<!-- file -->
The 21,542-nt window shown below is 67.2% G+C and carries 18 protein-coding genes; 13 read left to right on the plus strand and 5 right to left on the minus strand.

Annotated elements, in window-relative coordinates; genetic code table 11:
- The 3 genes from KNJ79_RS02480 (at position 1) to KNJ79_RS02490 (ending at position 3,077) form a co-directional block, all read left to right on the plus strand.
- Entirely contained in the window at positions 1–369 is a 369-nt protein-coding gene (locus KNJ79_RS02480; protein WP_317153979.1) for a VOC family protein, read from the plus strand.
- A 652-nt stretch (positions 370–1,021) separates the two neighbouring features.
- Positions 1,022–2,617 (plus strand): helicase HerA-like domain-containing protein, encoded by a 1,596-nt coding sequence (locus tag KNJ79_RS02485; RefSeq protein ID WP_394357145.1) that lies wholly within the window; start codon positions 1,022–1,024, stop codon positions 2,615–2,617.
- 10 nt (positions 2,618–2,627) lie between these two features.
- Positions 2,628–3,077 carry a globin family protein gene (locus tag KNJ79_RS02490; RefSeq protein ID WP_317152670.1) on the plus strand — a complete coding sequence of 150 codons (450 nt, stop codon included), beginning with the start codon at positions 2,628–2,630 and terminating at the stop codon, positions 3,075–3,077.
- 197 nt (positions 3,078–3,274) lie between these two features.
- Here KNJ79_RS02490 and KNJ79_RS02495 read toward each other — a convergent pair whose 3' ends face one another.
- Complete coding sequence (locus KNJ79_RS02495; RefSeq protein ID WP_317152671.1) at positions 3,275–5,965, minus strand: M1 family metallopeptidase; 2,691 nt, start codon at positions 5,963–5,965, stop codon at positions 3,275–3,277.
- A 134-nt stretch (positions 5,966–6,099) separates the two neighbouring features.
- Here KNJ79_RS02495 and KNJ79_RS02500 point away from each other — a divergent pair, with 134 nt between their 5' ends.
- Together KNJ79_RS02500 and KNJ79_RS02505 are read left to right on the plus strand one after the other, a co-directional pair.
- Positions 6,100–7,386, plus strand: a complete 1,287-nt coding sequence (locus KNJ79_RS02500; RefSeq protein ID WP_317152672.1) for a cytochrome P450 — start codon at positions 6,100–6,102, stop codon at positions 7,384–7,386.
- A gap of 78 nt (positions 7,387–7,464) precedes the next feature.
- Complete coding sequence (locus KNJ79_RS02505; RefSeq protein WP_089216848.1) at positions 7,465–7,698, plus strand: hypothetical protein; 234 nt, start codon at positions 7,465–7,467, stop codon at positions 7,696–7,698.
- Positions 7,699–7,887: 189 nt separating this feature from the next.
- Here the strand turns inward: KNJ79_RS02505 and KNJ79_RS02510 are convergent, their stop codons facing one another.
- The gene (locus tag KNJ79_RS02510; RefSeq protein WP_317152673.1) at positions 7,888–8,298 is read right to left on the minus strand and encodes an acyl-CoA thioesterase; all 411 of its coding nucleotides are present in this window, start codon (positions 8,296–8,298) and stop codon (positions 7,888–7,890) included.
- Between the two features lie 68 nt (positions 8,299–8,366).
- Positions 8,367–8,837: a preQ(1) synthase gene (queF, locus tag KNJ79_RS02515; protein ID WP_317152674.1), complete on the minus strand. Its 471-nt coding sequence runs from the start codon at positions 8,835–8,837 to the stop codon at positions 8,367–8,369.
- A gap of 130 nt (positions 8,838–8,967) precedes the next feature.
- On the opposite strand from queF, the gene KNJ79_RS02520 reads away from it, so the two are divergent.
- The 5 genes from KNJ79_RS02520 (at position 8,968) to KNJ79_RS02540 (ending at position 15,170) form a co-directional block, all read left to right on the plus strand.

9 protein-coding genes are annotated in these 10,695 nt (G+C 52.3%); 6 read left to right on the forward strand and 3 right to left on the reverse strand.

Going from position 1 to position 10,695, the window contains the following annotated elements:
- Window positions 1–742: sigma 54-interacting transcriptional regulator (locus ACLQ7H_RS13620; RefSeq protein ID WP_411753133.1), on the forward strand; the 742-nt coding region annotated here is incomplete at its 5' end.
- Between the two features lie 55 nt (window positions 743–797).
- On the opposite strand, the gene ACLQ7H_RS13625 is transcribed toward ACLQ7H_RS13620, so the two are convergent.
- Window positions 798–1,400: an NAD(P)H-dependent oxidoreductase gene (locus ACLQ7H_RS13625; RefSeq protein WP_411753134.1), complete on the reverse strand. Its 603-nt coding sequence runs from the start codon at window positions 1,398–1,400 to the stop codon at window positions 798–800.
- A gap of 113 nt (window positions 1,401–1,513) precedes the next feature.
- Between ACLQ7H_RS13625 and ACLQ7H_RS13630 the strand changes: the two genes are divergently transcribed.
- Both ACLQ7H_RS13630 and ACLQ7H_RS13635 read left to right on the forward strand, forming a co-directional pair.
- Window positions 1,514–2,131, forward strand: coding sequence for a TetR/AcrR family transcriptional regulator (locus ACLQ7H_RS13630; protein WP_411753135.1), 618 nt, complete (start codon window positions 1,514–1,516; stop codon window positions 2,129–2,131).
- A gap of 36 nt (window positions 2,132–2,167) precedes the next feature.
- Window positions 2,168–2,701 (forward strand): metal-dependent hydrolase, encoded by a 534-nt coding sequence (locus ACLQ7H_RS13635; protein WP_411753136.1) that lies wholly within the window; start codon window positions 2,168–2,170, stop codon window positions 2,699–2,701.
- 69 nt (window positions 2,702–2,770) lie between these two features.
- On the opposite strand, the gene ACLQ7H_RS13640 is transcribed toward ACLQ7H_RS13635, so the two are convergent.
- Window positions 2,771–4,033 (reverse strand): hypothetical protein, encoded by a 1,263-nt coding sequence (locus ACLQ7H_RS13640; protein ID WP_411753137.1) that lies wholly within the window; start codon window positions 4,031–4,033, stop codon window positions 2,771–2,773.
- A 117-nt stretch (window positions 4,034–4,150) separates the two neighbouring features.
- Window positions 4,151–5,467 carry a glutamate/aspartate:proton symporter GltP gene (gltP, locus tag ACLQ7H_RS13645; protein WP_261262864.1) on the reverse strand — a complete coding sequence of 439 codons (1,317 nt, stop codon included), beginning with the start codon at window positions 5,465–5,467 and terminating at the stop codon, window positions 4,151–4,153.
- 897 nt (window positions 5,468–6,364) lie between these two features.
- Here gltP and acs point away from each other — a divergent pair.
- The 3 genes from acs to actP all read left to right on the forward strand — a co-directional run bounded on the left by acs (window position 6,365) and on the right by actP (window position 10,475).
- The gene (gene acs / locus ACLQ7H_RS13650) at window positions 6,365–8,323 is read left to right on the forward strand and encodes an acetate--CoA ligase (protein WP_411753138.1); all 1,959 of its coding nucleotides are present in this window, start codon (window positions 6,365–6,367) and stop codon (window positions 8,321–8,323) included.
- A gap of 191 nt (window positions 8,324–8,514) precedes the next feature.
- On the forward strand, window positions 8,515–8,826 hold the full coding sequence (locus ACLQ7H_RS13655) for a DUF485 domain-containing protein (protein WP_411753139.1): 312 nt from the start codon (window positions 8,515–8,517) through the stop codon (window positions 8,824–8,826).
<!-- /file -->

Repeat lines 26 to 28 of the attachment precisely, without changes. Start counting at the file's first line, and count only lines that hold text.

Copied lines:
9 protein-coding genes are annotated in these 10,695 nt (G+C 52.3%); 6 read left to right on the forward strand and 3 right to left on the reverse strand.

Going from position 1 to position 10,695, the window contains the following annotated elements:
- Window positions 1–742: sigma 54-interacting transcriptional regulator (locus ACLQ7H_RS13620; RefSeq protein ID WP_411753133.1), on the forward strand; the 742-nt coding region annotated here is incomplete at its 5' end.